Mass Law Blog

Cases Cited in My 2011 MCLE Noncompete Chapter Update

by | Nov 7, 2011

Earlier this year Massachusetts Continuing Legal Education  (MCLE)  asked me to update my 2009 chapter on Employee Noncompetition Agreements.   The revised chapter, part of the 2-volume Massachusetts Employment Law series, was published in June.

Below are links to the cases I added to this chapter.   I’ve also included a sentence or two regarding each case.  However, I did not make an effort to describe every legally significant aspects of each case.

  • Ethicon Endo-Surgery, Inc. v. Pemberton, 27 Mass. L. Rptr. 541 (Super. Ct. 2010).  This case, decided by Judge Peter Lauriat  in the Suffolk Business Litigation Session, applies New Jersey non-compete law, but Massachusetts procedural law for purposes of ruling on a preliminary injunction.  The former employee filed suit in California first, but Judge Lauriat  refused to dismiss this case based on the “first filed” rule.  The court enforced an 18 month covenant not to compete against the former employee.
  • Inner-Tite Corp. v. Brozowski, No. 2010-0156 (Worcester Super. Ct. 2010).  This lenghy decision was written by Judge Janet Kenton-Walker, sitting in Worcester County, following a bench trial.   The judge enforced a one year convenant not to compete against an employee who had worked for Inner-Tite in Georgia.  Given Brozowski’s  relatively low salary, and the fact that he was asked to sign the non-compete after beginning work for Inner-Tite, this contract would not have been enforceable under the various proposed Massachusetts non-compete statutes.  Either ground would have invalidated the agreement.  This was a tough outcome for the former employee, and one which might have had a different outcome in Suffolk, Middlesex or Norfolk counties, which tend to have more liberal leanings in these cases.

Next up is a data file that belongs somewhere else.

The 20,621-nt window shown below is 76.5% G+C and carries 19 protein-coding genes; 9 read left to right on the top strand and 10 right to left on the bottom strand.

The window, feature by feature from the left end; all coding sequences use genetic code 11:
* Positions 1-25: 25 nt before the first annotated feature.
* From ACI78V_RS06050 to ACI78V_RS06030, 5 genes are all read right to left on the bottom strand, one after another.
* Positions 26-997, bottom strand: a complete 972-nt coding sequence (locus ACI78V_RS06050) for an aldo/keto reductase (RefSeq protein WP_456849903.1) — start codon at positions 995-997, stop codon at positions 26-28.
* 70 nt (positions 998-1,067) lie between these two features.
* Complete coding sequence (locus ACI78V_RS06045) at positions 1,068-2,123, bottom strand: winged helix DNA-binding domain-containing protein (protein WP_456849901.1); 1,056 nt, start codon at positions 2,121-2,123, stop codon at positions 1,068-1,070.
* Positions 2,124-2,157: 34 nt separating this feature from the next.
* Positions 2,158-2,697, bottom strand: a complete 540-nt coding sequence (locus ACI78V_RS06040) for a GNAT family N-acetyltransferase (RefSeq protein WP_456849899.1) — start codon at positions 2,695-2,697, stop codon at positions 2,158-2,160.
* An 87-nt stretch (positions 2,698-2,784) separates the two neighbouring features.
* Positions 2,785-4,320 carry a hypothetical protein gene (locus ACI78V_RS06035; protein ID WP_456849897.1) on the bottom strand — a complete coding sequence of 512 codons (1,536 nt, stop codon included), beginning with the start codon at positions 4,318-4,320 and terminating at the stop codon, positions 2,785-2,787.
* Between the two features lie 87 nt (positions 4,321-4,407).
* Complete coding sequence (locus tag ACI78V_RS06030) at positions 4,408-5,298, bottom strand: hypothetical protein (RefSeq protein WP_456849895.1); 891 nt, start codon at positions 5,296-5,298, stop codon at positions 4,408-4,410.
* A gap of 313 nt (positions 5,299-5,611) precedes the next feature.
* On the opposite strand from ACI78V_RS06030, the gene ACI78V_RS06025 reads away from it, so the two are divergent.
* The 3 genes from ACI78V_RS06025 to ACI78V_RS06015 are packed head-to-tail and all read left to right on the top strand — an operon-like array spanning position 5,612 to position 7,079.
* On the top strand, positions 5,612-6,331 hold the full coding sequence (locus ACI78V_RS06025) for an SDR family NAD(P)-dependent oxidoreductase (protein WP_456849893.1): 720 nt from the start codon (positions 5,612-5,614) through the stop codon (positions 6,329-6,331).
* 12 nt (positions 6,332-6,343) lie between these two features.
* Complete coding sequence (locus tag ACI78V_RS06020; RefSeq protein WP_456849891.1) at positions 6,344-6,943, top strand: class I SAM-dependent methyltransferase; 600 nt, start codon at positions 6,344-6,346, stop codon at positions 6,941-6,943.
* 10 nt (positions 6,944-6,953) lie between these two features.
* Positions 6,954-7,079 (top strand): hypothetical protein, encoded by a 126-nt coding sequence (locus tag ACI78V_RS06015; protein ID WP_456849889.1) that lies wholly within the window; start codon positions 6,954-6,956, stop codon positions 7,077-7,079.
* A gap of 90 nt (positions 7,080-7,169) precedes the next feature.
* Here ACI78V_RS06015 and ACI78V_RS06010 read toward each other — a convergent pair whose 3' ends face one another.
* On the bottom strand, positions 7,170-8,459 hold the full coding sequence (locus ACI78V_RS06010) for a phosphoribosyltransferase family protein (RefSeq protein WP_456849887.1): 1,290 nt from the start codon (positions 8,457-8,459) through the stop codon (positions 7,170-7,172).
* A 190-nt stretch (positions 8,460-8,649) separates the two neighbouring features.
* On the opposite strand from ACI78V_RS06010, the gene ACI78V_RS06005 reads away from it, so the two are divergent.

• Parexel International Corp. v. Nanavati, 26 Mass. L. Rptr. 426 (Super. Ct. 2011).  In an odd twist (one which I can’t recall having seen before), Judge Thayer Fremont-Smith, sitting in Middlesex County, found that the fact that the new employer had agreed to pay the employee during the non-compete period, even if the employee was enjoined from working, was a factor that actually favored entry of the injunction, since the employee would not be injured by the injunction.

And a few cases that have been decided following the MCLE publication:

  •  OfficeMax v. Levesque (1st Cir.).  In this case the non-compete agreements were found to be unenforceable because they were not assignable to OfficeMax as part of a corporate acquisition.  This probably came as a surprise to OfficeMax, and shows why “due diligence” is an important part of the corporate acquisition process.   (Applying Maine law).
  • EMC v. Arturi (1st Cir., Aug. 26, 2011) (Souter, J). In this decision, written by former Associate Supreme Court Justice Souter, the First Circuit upheld the denial of a preliminary injunction where the one-year non-compete period had expired.  “Like any contracting party, EMC makes its agreements subject to the rules of equity governing specific enforcement; rules, moreover, that were clearly in place in the governing federal and state cases well before the company required [the employee] to sign. Being forewarned, EMC could have contracted . . .  for tolling the term of the restriction during litigation, or for a period of restriction to commence upon preliminary finding of breach. But it did not.”  I would venture to say that this decision puts to rest, once and for all,  the argument that a noncompete provision can be enforced beyond its term in the absence of a tolling agreement.
  • Aspect Software v. Barnett (D. Mass., May 27, 2011).  In this decision, Judge Denise Casper’s first non-compete case since she was appointed to the federal district court, the court granted a preliminary injunction that it deemed necessary to protect the former employer’s trade secrets.  The employee had moved to California, and argued that California law (which does not enforce employee non-compete agreements against employees) should apply.  However, the employee’s agreement with Aspect provided that  Massachusetts law controlled the agreement, and  therefore the court rejected the employee’s “California defense.”